By Fergus Bisset published
Every year, around this time, I receive a letter from my accountant advising me how much tax I’m due to pay at the end of January. It’s not my favourite missive. Even when the news is “good,” it isn’t really as it means I didn’t do so well the year before. It’s just after the festive period, the days are short, the weather is rubbish and I’m attempting some crazy and depressing thing, like living more healthily. It tends to be a pretty lousy few weeks. The last thing I need is another big bill. But I know it’s around the corner. Following the golf club AGM in the last week of January I, like so many golf club members across this country, will receive an invoice asking me to pay my golf club membership subscription. Could there be a worse time for it? I don’t know if there could. Now I’m a golf fanatic and there’s absolutely no chance I won’t pay up – I’d sell a kidney if I had to. But every year I think: If golf wasn’t such an integral part of my life, would I be inclined to stump up hundreds, in some cases thousands, of pounds at a point where the golf season proper seems an eternity away?
Most clubs now offer the option to pay subs by direct debit but still, each member on that payment plan must make a decision when the renewal notice comes through - whether they want that money to disappear from their account on a monthly basis. From a business point of view, asking people to renew something when they’re not using it properly is crazy – “Yes, we know the shortened course is either wet or frozen and there are limited playing opportunities, yes the clubhouse is running on reduced hours… but can we have £X hundred please?” Sorry… come again?
Many golf clubs have thought about this and ask for renewals either in the spring, when people are ready to think about playing again, or mid-summer when they are actually playing and enjoying the benefits of their membership. A brief internet search shows clubs like Chester Golf Club, Coventry Golf Club, East Berkshire Golf Club… all have summer renewal dates. If more clubs shifted their membership year to run from, say, 1st July, they would surely see the benefit of increased retention. Perhaps also attracting new members who have been playing itinerantly for the first months of the year.
Clubs will have reasons for keeping an end of January renewal date, but what it often will come down to is – they’ve simply always done it like that. It may be that the AGM is held in January and that event dictates what the subscription rates will be for the next year. That’s not too difficult to change – revise the constitution at this year’s AGM, or in an EGM, and move the AGM date.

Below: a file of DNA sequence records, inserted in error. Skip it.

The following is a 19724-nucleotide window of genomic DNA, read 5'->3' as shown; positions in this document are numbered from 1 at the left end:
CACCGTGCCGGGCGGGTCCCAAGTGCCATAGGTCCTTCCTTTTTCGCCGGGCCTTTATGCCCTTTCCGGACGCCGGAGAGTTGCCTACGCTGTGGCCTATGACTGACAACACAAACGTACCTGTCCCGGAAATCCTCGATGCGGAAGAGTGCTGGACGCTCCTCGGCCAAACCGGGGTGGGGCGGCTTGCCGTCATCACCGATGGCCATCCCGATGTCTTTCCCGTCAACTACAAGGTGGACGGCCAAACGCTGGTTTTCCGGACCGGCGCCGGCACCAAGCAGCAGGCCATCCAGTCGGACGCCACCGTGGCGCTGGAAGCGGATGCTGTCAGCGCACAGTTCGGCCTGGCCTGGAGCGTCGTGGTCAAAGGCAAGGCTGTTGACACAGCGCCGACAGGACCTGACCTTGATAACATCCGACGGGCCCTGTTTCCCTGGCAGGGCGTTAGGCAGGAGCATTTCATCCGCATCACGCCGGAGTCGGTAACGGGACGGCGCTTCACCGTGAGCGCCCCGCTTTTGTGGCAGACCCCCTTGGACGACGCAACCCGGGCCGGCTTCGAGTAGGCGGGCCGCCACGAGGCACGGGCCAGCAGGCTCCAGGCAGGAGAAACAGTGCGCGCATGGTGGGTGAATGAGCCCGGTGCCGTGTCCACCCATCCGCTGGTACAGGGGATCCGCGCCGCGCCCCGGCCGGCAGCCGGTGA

There may be an argument on the accounting date – But if the 12-month accounting period is finalised suitably ahead of the revised AGM date, that can work. It would just be necessary to either truncate or extend the accounting year in the year of transition. The tax year isn’t an issue as businesses/companies can file to any accounting end date they want.
An issue to contend with would be the hassle and risk of transition. If a club shifts from January renewal to July renewal say, there will have to be either a request for members to pay for a part period, Jan to July which some might be reluctant to do if they see they can simply re-join in July. That might mean a loss of revenue, but could it be balanced by new prospective members joining for a few months pro-rata to see if it suits them? They might then stay on... Alternatively, clubs would have to ask for subs for a “long membership year” - Jan one year to June next; a bigger ask and possibly not the best strategy. As with any significant changes, there would inevitably be initial challenges and possible negative effects. But the long-term benefits of shifting to a summer renewal will make the effort worthwhile for the majority of clubs.
Golfers asked to renew their membership at a time when the sun is shining on pristine playing surfaces that lead them round to a bustling clubhouse are likely to reach for their chequebooks. Those with the post-Christmas blues considering ways to economise for the new year while noting online that the course is “still” closed, may be less inclined to do so. I’d urge all clubs, including mine, to consider a shift to a summer renewal date for membership subscriptions.
Fergus is a golf obsessive and 1-handicapper. Growing up in the North East of Scotland, golf runs through his veins and it was concentrated by his time at St Andrews university studying history. He went on to earn a post graduate diploma from the London School of Journalism. Fergus has worked for Golf Monthly since 2004 and has written two books on the game; "Great Golf Debates" together with Jezz Ellwood of Golf Monthly and "The Ultimate Golf Book" together with Neil Tappin (also of Golf Monthly)... Fergus once shanked a ball from just over Granny Clark's Wynd on the 18th of the Old Course that struck the St Andrews Golf Club and rebounded into the Valley of Sin, from where he saved par. Who says there's no golfing god?